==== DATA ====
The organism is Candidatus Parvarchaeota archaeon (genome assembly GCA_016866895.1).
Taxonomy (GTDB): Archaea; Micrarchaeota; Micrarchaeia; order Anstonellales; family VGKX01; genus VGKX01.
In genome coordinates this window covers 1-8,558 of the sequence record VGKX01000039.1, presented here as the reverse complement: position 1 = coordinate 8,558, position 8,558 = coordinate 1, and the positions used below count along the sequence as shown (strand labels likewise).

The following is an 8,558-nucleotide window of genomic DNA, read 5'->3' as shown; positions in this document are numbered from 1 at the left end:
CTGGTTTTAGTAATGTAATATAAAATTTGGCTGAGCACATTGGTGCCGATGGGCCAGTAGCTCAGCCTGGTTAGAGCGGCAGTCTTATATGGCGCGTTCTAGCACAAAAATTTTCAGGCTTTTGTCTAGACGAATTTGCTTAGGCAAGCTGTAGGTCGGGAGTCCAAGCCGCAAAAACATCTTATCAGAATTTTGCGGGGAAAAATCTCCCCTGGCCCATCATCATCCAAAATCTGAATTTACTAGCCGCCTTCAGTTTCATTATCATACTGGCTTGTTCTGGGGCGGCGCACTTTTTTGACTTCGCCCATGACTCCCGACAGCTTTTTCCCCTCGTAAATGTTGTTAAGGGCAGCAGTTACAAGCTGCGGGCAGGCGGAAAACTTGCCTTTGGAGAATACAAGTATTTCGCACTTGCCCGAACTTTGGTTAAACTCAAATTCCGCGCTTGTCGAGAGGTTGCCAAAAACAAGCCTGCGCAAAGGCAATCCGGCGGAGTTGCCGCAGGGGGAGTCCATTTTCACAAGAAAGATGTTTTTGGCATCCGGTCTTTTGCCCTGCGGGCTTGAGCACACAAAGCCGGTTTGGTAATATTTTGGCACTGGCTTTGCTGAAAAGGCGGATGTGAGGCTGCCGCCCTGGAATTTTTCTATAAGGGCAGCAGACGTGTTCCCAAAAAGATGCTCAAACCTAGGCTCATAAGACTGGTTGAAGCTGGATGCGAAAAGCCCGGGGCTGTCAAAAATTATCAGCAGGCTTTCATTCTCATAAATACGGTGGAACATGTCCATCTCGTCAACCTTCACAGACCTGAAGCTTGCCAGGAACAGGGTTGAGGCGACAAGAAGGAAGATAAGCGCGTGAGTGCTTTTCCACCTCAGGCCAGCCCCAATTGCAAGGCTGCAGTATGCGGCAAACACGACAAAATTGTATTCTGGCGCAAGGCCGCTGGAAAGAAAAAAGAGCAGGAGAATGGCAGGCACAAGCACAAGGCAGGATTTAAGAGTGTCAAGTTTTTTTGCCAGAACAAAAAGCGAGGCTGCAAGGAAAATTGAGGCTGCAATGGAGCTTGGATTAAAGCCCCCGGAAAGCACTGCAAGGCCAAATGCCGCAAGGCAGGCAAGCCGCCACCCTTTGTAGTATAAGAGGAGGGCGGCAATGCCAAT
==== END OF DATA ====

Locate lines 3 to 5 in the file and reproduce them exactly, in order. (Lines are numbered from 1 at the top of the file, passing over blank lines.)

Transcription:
In genome coordinates this window covers 1-8,558 of the sequence record VGKX01000039.1, presented here as the reverse complement: position 1 = coordinate 8,558, position 8,558 = coordinate 1, and the positions used below count along the sequence as shown (strand labels likewise).

The following is an 8,558-nucleotide window of genomic DNA, read 5'->3' as shown; positions in this document are numbered from 1 at the left end:
CTGGTTTTAGTAATGTAATATAAAATTTGGCTGAGCACATTGGTGCCGATGGGCCAGTAGCTCAGCCTGGTTAGAGCGGCAGTCTTATATGGCGCGTTCTAGCACAAAAATTTTCAGGCTTTTGTCTAGACGAATTTGCTTAGGCAAGCTGTAGGTCGGGAGTCCAAGCCGCAAAAACATCTTATCAGAATTTTGCGGGGAAAAATCTCCCCTGGCCCATCATCATCCAAAATCTGAATTTACTAGCCGCCTTCAGTTTCATTATCATACTGGCTTGTTCTGGGGCGGCGCACTTTTTTGACTTCGCCCATGACTCCCGACAGCTTTTTCCCCTCGTAAATGTTGTTAAGGGCAGCAGTTACAAGCTGCGGGCAGGCGGAAAACTTGCCTTTGGAGAATACAAGTATTTCGCACTTGCCCGAACTTTGGTTAAACTCAAATTCCGCGCTTGTCGAGAGGTTGCCAAAAACAAGCCTGCGCAAAGGCAATCCGGCGGAGTTGCCGCAGGGGGAGTCCATTTTCACAAGAAAGATGTTTTTGGCATCCGGTCTTTTGCCCTGCGGGCTTGAGCACACAAAGCCGGTTTGGTAATATTTTGGCACTGGCTTTGCTGAAAAGGCGGATGTGAGGCTGCCGCCCTGGAATTTTTCTATAAGGGCAGCAGACGTGTTCCCAAAAAGATGCTCAAACCTAGGCTCATAAGACTGGTTGAAGCTGGATGCGAAAAGCCCGGGGCTGTCAAAAATTATCAGCAGGCTTTCATTCTCATAAATACGGTGGAACATGTCCATCTCGTCAACCTTCACAGACCTGAAGCTTGCCAGGAACAGGGTTGAGGCGACAAGAAGGAAGATAAGCGCGTGAGTGCTTTTCCACCTCAGGCCAGCCCCAATTGCAAGGCTGCAGTATGCGGCAAACACGACAAAATTGTATTCTGGCGCAAGGCCGCTGGAAAGAAAAAAGAGCAGGAGAATGGCAGGCACAAGCACAAGGCAGGATTTAAGAGTGTCAAGTTTTTTTGCCAGAACAAAAAGCGAGGCTGCAAGGAAAATTGAGGCTGCAATGGAGCTTGGATTAAAGCCCCCGGAAAGCACTGCAAGGCCAAATGCCGCAAGGCAGGCAAGCCGCCACCCTTTGTAGTATAAGAGGAGGGCGGCAATGCCAAT